Some historians believe the Mayan Indians invented the first hammock. The elevated hammock provided the Mayans with protection from small reptiles and other animals. Also, it allowed the Mayans to sleep above their dirt or sand floors.
After Christopher Columbus introduced the hammock to the Europeans, the hammock was used by various military organizations, shipping vessels and prisons. Hammocks were mainly used due to a shortage of space.
Today and internationally, more than 100 million people use hammocks for sleep or a quick nap.
Hammocks bring about feeling of peace and relaxation. Many island vacation pictures feature a hammock on a beach. A doula compared sleeping in a hammock to sleeping in the womb.
Now, Swedish researchers have found sleeping in a hammock has a couple of key benefits. This new discovery might help those who have difficulty falling asleep as well as insomniacs.
In a study published in the June issue of Current Biology, neuroscientists at the University of Geneva found people fall asleep deeper with a gentle rocking motion. Also, they fall asleep faster.
Scientists at the University of Geneva developed a bed which mocked the motion of a hammock. During the study, the bed moved back and forth approximately every four seconds.
According to professor of neurology Sophie Schwartz, "This rocking is very gentle, very smooth, oscillating every four seconds. It's not like the rocking you would see some mothers rocking their babies, it's more gentle."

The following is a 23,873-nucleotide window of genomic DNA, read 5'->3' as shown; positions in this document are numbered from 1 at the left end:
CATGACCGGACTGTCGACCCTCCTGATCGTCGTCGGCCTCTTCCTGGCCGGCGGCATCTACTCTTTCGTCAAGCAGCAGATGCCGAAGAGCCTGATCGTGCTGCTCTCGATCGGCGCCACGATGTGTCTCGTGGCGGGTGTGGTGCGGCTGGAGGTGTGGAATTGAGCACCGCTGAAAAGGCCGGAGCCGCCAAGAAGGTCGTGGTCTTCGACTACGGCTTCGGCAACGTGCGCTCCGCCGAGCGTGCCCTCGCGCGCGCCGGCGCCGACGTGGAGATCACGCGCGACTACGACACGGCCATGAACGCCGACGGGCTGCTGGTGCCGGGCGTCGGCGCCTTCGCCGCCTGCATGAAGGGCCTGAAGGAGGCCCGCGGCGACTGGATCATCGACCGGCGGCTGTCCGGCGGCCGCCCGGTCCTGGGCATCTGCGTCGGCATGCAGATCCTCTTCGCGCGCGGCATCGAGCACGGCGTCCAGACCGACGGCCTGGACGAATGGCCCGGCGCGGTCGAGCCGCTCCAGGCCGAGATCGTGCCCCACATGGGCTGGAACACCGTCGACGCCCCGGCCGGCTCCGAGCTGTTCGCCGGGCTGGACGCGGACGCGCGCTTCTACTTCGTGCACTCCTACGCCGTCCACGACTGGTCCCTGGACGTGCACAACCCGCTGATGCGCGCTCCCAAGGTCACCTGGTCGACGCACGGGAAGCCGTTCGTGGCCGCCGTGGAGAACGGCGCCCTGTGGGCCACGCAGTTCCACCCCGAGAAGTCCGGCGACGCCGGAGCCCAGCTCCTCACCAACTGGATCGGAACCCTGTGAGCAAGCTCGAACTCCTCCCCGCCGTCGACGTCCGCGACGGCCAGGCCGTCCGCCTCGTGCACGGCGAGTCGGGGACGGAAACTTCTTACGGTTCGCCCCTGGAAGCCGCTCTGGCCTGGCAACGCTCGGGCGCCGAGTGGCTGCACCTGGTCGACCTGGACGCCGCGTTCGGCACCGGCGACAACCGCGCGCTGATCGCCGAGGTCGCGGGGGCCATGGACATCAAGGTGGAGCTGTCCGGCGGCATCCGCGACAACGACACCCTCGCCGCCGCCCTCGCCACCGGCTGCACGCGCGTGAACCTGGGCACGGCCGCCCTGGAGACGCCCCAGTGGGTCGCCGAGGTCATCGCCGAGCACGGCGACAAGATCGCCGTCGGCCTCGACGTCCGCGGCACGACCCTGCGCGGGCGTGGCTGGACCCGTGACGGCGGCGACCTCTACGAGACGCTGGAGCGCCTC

The test group consisted of 12 health individuals who did not have any type of sleeping disorder.
First, the group slept individually in the swaying bed for 45 minutes. Secondly, the same group slept for 45 minutes on a stationary bed. During both naps, the participants wore electrodes (EEG or electroencephalography) to monitor their brain activity. All participants fell asleep faster in the bed which swayed like a hammock.
Schwartz, who led the study, said, "It is a common belief that rocking induces sleep: we irresistibly fall asleep in a rocking chair and, since immemorial times, we cradle our babies to sleep. Yet, how this works had remained a mystery. The goal of our study was twofold: to test whether rocking does indeed soothe sleep, and to understand how this might work at the brain level."
The next benefit of sleeping in a swaying bed surprised researchers. The rocking motion increased N2 sleep. According to MSNBC, "N2 sleep, which is a form of non-rapid eye movement sleep, accounts for more than half of a good night's sleep."
During N2 sleep, an EMG (electromyography) registers sleep spindles. Sleep spindles have been associated with the brain’s ability to recall new information.
Additional studies are planned and a full-night study is in the beginning stages.
Reviewed June 28, 2011
Edited by Alison Stanton